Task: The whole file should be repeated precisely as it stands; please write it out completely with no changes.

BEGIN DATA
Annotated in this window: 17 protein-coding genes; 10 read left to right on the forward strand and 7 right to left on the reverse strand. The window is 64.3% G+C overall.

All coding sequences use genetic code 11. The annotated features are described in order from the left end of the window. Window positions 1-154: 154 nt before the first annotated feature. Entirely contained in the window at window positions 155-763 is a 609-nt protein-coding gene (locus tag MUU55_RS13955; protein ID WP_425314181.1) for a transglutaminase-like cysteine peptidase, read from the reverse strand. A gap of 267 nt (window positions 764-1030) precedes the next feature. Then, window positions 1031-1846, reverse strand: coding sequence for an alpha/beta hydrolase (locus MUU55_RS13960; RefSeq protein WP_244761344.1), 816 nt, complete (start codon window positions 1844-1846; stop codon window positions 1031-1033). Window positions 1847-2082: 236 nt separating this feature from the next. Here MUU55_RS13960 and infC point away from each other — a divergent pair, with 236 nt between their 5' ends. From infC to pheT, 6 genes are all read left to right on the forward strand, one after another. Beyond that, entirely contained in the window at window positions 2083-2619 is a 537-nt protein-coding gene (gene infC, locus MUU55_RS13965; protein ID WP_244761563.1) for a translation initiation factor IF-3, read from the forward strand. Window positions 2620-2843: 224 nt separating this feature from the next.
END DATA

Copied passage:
Annotated in this window: 17 protein-coding genes; 10 read left to right on the forward strand and 7 right to left on the reverse strand. The window is 64.3% G+C overall.

All coding sequences use genetic code 11. The annotated features are described in order from the left end of the window. Window positions 1-154: 154 nt before the first annotated feature. Entirely contained in the window at window positions 155-763 is a 609-nt protein-coding gene (locus tag MUU55_RS13955; protein ID WP_425314181.1) for a transglutaminase-like cysteine peptidase, read from the reverse strand. A gap of 267 nt (window positions 764-1030) precedes the next feature. Then, window positions 1031-1846, reverse strand: coding sequence for an alpha/beta hydrolase (locus MUU55_RS13960; RefSeq protein WP_244761344.1), 816 nt, complete (start codon window positions 1844-1846; stop codon window positions 1031-1033). Window positions 1847-2082: 236 nt separating this feature from the next. Here MUU55_RS13960 and infC point away from each other — a divergent pair, with 236 nt between their 5' ends. From infC to pheT, 6 genes are all read left to right on the forward strand, one after another. Beyond that, entirely contained in the window at window positions 2083-2619 is a 537-nt protein-coding gene (gene infC, locus MUU55_RS13965; protein ID WP_244761563.1) for a translation initiation factor IF-3, read from the forward strand. Window positions 2620-2843: 224 nt separating this feature from the next.